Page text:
VC

By

Vincenzo Köstler

Marketing Consultant

Member of External Affairs Department

“Political marketing…plays to people’s emotions, not their thoughts. It operates on the belief that repeating a catchy phrase, even if it’s untrue, will seal an idea in the mind of the unknowing or uncaring public. It assumes that citizens will always choose on the basis of their individual wants and not society’s needs. It divides the country into “niche” markets and abandons the hard political work of knitting together broad consensus or national vision”

Susan Delacourt

 

Candidates, like companies, build a brand for themselves. However, they don’t sell products or services, they sell their personality. With their targeting and tactics, they manage to change demographics and influence public opinions.
Marketing is one of the most important tools in US election campaigns, but what can marketers learn from campaign managers’ tactics?

Know your target audience and focus on them

Unlike in many other countries in the world, the American election campaign is characterized by the strong presence of two parties.
Candidates, therefore, spend most of their time in the states where they have the greatest influence and the greatest profits. There is little point in investing time in a state that has always elected the other parliamentary group with a clear majority.
You must know exactly who your target audience is so you can focus on them. Because if you speak to your target audience, you will attract many more customers with the same input than if you try to target everyone.

Simplicity is key

“Yes we can”

Barack Obama Campaign 2008

“Not me, us”

Bernie Sanders Campaign 2020

“Make America Great Again”

Donald Trump Campaign 2016

“Build back better

Joe Biden Campaign 2020

All of these presidential campaign slogans have one thing in common – they are simple. They are easy to understand and memorable. Simply always works well, especially when you want to address the mass market. You will not win with complex and difficult to understand statements. Some people may understand and think it’s great, but most people don’t want to go through the hassle of dealing with it.
Brands need simple messages that are easy to understand and easy to anchor in people’s minds.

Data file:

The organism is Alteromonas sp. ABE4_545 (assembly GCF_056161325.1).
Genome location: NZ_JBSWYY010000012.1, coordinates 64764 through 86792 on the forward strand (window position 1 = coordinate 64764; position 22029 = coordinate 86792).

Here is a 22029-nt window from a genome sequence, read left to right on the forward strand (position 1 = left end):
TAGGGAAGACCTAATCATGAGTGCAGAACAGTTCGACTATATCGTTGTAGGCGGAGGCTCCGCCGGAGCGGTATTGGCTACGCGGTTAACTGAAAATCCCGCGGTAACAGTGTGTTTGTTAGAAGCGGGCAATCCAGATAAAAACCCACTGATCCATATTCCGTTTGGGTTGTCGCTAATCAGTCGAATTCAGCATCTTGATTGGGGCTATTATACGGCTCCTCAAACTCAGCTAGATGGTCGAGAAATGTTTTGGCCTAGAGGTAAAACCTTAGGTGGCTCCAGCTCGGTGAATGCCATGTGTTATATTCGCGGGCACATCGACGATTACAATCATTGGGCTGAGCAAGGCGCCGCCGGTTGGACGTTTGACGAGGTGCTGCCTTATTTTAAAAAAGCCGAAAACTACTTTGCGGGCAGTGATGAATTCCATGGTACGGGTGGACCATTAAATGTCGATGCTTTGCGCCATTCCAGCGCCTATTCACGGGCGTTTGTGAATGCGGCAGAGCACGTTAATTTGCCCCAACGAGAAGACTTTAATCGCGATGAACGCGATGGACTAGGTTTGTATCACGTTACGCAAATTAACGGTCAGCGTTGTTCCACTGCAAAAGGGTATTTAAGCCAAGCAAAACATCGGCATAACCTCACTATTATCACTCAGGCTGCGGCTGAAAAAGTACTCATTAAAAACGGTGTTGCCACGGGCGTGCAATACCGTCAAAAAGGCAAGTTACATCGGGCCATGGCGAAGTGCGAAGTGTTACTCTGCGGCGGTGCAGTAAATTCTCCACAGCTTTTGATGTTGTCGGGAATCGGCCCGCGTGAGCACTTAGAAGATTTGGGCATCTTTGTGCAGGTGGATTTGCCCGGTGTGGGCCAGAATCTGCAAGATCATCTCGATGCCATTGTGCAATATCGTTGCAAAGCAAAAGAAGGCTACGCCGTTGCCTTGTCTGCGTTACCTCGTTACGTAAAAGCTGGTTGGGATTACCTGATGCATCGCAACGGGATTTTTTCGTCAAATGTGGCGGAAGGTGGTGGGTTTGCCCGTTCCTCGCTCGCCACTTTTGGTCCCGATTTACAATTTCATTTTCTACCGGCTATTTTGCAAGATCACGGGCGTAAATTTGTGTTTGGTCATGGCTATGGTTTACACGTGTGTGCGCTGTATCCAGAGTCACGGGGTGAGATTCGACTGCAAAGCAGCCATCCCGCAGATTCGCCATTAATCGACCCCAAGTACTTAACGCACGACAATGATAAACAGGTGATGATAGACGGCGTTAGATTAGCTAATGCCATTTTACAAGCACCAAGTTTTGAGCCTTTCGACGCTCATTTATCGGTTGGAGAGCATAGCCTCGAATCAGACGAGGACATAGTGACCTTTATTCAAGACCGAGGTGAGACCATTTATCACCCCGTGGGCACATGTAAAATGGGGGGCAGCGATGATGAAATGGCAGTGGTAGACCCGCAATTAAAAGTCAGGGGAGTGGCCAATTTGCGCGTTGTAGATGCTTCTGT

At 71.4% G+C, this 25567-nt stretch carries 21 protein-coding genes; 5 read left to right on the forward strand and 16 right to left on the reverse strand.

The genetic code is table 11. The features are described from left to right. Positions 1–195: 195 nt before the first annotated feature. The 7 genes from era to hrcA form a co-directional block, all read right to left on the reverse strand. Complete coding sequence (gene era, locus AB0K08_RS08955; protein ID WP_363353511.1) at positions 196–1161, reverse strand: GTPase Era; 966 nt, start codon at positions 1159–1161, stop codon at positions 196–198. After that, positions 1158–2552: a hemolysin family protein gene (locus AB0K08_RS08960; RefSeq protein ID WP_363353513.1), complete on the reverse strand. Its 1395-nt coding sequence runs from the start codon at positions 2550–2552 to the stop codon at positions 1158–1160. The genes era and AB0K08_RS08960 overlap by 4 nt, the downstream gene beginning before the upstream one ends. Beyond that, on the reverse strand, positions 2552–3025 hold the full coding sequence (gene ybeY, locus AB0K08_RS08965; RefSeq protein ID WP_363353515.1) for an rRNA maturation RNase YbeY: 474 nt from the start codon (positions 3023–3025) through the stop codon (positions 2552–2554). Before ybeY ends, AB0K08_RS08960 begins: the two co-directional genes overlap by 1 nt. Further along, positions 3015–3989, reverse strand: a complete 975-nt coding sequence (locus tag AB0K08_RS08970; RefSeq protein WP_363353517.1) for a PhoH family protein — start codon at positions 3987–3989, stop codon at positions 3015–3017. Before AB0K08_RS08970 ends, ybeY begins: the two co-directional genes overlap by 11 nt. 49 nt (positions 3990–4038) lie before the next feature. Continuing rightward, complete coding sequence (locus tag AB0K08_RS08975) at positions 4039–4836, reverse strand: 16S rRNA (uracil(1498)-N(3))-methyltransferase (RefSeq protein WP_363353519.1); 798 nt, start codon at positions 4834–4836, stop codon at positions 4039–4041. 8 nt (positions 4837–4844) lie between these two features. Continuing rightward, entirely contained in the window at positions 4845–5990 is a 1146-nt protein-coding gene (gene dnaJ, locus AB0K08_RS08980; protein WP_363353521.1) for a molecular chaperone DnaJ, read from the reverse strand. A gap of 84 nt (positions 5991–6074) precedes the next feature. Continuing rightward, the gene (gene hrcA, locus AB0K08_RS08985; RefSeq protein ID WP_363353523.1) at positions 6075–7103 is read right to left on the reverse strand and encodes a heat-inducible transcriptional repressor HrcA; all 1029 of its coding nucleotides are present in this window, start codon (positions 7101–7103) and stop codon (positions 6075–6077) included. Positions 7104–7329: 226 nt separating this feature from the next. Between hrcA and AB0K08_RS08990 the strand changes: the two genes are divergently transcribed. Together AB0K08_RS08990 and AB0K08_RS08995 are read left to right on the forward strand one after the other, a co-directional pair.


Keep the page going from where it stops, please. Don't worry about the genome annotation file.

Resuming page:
Social media is a double-edged sword

As many advantages social media has in terms of reaching people quickly and easily, there are also dangers and risks. This was particularly evident in this year’s election campaign. Careless social media postings can quickly damage the trust and credibility of a campaign.
Social media should therefore always be used carefully and in a targeted manner, otherwise, a shit storm can quickly develop that overshadows a lot. For companies, this means consistency, not too many people with the option to post and quality/fact checks. Otherwise, you run the risk of harming your marketing.

Paint a picture

The customer understands you better when you provide a tangible picture. Politicians use this tactic very often in their campaigns to make citizens feel like they are back. In 2016, for example, Trump used the image of the “forgotten man” – the people who have been abandoned by the system and for whom a glorious future is now blossoming through their vote for Trump. Such personas make it easier for people, they have to worry less.

Controversy sells

If there’s one thing that has emerged in recent election campaigns, it’s that controversy sells extremely well. One of the best examples of this is Trump, with xenophobic, homophobic and racist comments he has drawn a lot of criticism. At the same time, it has also gained a lot of visibility and attracted attention.
Other candidates have also used this effect for themselves, e.g. Bernie Sanders. While “socialism” was a taboo word for many Americans for a long time, Sanders has managed to give the word a positive connotation through his campaigns and the attention it has gained.
There are also many examples from the corporate world such as the German smoothie brand “trueFruits”, which regularly draws attention to itself with controversial statements – but remains in constant conversation. trueFruits has expanded its market share from 20% to over 50% since it was founded and sales fortyfold.

Confidence

“Welcome the future President of the United States of America” is usually the phrase that candidates are introduced by their campaign managers during their speeches. Politicians are usually bursting with confidence because they know that it is essential to convince citizens of yourself. Who likes to vote for someone who doesn’t know whether he could even make it.
Companies should therefore always present themselves to the outside world with strong self-confidence.


0 Comments

Leave a Reply

Your email address will not be published. Required fields are marked *